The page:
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Fathers’ Drinking May Affect Fertility and Fetal Brain Development

Historically, only women’s drinking was considered a risk during pregnancy, but new research points to the role of fathers’ habits as well

Young Mom and Dad sitting on a couch holding a newborn baby.

Little to no attention has been given to the father’s potential contribution to fetal alcohol syndrome disorders.

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The following essay is reprinted with permission from , an online publication covering the latest research.

Men drink more, are more likely to binge drink and are almost four times  than women, according to the Centers for Disease Control and Prevention.

Yet when it comes to diagnosing babies born with birth defects associated with alcohol consumption, such as , historically only the .


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Research clearly shows that  – meaning heritable shifts in the way genes are expressed that don’t result from changes in the DNA sequence – that strongly influences fetal development and child health. Yet most doctors and other health care providers do not take into account the influence of paternal health and lifestyle choices on child development.

I am , and my research explores the ways that .

While most of the attention is given to the mom’s drinking while pregnant, my team and I focus on male drinking in the weeks and months before conception. Our studies are the first to demonstrate that male drinking before pregnancy is a  in the development of alcohol-related craniofacial abnormalities and growth deficiencies.

The intense focus on mom

In 1981, the U.S. surgeon general issued a public health warning that  was the cause of physical and mental birth defects in children.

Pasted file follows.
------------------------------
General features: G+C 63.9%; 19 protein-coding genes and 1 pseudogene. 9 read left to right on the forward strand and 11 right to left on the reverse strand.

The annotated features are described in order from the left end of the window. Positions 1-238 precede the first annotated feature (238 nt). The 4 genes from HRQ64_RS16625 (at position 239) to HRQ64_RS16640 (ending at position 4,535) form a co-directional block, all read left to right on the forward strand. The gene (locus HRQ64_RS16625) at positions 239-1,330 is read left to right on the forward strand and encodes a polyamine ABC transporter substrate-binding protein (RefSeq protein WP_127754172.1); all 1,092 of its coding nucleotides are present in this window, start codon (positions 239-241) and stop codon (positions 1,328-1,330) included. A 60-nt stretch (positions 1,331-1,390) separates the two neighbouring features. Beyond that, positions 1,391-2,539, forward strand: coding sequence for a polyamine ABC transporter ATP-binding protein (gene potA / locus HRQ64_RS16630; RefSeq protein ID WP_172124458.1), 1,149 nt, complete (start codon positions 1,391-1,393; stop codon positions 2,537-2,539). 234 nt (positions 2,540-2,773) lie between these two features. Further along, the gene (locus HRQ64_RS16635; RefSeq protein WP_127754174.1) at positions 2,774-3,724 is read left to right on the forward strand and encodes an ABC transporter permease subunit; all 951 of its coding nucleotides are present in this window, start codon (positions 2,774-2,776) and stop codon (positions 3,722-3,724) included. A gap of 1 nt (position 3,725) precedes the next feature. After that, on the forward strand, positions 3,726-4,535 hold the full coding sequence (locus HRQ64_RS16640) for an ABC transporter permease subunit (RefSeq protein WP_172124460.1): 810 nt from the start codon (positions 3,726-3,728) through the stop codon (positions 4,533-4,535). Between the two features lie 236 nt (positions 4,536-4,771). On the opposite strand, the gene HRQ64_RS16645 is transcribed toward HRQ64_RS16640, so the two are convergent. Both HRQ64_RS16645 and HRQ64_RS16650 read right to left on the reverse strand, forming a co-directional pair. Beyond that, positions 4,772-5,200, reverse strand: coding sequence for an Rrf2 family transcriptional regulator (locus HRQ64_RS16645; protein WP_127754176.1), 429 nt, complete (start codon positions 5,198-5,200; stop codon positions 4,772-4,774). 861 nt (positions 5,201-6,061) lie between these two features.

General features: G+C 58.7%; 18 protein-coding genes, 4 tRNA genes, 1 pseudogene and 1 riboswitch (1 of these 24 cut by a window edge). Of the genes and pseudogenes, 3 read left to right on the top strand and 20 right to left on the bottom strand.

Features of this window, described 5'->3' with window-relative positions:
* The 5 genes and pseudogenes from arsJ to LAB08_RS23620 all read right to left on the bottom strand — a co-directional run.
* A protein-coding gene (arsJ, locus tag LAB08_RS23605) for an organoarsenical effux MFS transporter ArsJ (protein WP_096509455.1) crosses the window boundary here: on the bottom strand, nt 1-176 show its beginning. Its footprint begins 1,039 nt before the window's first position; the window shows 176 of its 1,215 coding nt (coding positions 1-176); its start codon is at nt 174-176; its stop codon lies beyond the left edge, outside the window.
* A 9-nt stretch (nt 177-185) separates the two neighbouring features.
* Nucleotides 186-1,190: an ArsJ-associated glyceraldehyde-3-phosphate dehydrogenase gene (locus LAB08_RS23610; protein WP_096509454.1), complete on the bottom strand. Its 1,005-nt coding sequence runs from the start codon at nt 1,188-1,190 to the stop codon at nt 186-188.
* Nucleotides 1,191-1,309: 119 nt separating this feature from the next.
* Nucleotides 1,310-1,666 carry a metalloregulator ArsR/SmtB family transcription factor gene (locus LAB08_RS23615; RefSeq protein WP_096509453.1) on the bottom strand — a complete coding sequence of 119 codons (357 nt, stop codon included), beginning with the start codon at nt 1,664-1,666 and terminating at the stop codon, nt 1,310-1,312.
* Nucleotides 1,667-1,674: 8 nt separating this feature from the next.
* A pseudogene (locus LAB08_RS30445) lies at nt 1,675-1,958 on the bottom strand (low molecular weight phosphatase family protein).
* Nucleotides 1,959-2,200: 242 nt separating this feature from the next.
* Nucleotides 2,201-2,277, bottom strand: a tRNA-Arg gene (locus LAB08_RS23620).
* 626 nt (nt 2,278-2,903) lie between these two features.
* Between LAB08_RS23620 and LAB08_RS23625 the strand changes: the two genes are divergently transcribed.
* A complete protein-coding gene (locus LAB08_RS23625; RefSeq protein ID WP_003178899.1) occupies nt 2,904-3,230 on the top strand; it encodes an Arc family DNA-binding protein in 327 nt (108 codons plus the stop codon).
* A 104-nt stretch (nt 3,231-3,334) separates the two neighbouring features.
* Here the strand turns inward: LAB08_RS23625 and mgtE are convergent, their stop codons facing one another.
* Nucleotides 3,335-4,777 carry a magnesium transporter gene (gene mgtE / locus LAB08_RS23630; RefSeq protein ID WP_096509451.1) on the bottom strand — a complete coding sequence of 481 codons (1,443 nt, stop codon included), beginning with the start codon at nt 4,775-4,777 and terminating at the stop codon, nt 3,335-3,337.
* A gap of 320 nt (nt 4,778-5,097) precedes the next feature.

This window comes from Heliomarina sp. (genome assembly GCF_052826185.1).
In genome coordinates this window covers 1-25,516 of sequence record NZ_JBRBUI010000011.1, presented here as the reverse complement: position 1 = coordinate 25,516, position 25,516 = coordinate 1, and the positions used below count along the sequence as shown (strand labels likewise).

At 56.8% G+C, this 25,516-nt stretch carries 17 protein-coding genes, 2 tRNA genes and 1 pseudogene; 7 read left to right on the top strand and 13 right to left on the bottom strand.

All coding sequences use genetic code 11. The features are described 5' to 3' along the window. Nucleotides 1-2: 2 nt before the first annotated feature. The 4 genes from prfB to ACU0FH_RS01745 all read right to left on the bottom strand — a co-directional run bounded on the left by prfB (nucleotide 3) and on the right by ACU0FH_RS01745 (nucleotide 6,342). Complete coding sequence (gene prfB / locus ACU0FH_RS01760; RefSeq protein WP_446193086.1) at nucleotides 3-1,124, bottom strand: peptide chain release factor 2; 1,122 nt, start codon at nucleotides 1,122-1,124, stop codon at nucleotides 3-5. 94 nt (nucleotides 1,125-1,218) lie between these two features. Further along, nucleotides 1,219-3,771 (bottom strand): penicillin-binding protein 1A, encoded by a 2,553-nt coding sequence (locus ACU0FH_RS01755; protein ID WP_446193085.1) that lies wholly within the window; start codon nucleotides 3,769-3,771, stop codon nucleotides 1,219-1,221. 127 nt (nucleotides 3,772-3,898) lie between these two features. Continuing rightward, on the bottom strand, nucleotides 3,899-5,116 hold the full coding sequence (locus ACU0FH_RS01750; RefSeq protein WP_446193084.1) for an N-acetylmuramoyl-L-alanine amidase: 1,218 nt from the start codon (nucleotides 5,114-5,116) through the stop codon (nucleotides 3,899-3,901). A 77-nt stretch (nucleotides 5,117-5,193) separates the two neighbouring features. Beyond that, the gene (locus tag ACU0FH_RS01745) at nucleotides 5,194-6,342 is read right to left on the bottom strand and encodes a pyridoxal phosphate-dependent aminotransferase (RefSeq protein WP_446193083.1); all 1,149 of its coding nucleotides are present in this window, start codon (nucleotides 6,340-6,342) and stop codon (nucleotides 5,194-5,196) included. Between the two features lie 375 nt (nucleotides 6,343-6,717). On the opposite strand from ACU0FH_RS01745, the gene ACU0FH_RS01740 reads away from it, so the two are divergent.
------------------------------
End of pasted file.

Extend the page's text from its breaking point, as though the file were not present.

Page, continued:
This warning came in response to growing recognition that a group of severe physical and mental impairments in children, now commonly known as fetal alcohol syndrome, were .

Today, doctors and scientists recognize that  of , a term referring to a wide range of , many of which cause lifelong challenges for those affected.

According to the CDC, this syndrome can occur when  passes to the baby through the umbilical cord. This has led to the firmly  belief that alcohol-related birth defects are caused only by maternal alcohol use during pregnancy and are the  fault.

The medical community reinforces this perception by requiring pediatricians to compel mothers to confirm and document their prenatal alcohol use before they can formally diagnose children with  or . Nonetheless, there are multiple documented instances in which children diagnosed with fetal alcohol syndrome were born to mothers who denied that they consumed alcohol during pregnancy.

For example, in one study, 41 mothers denied having consumed  despite their child receiving a diagnosis of fetal alcohol syndrome. In this circumstance and  over the past 40 years, the  is that these mothers lied about their alcohol use during pregnancy.

According to the CDC, there is  during pregnancy or while trying to get pregnant. Despite this recommendation,  is widely reported.

However, reported drinking levels do not directly correlate with a child developing alcohol-related birth defects, and not all women who drink give birth to children with fetal alcohol syndrome. This contradiction has resulted in  public .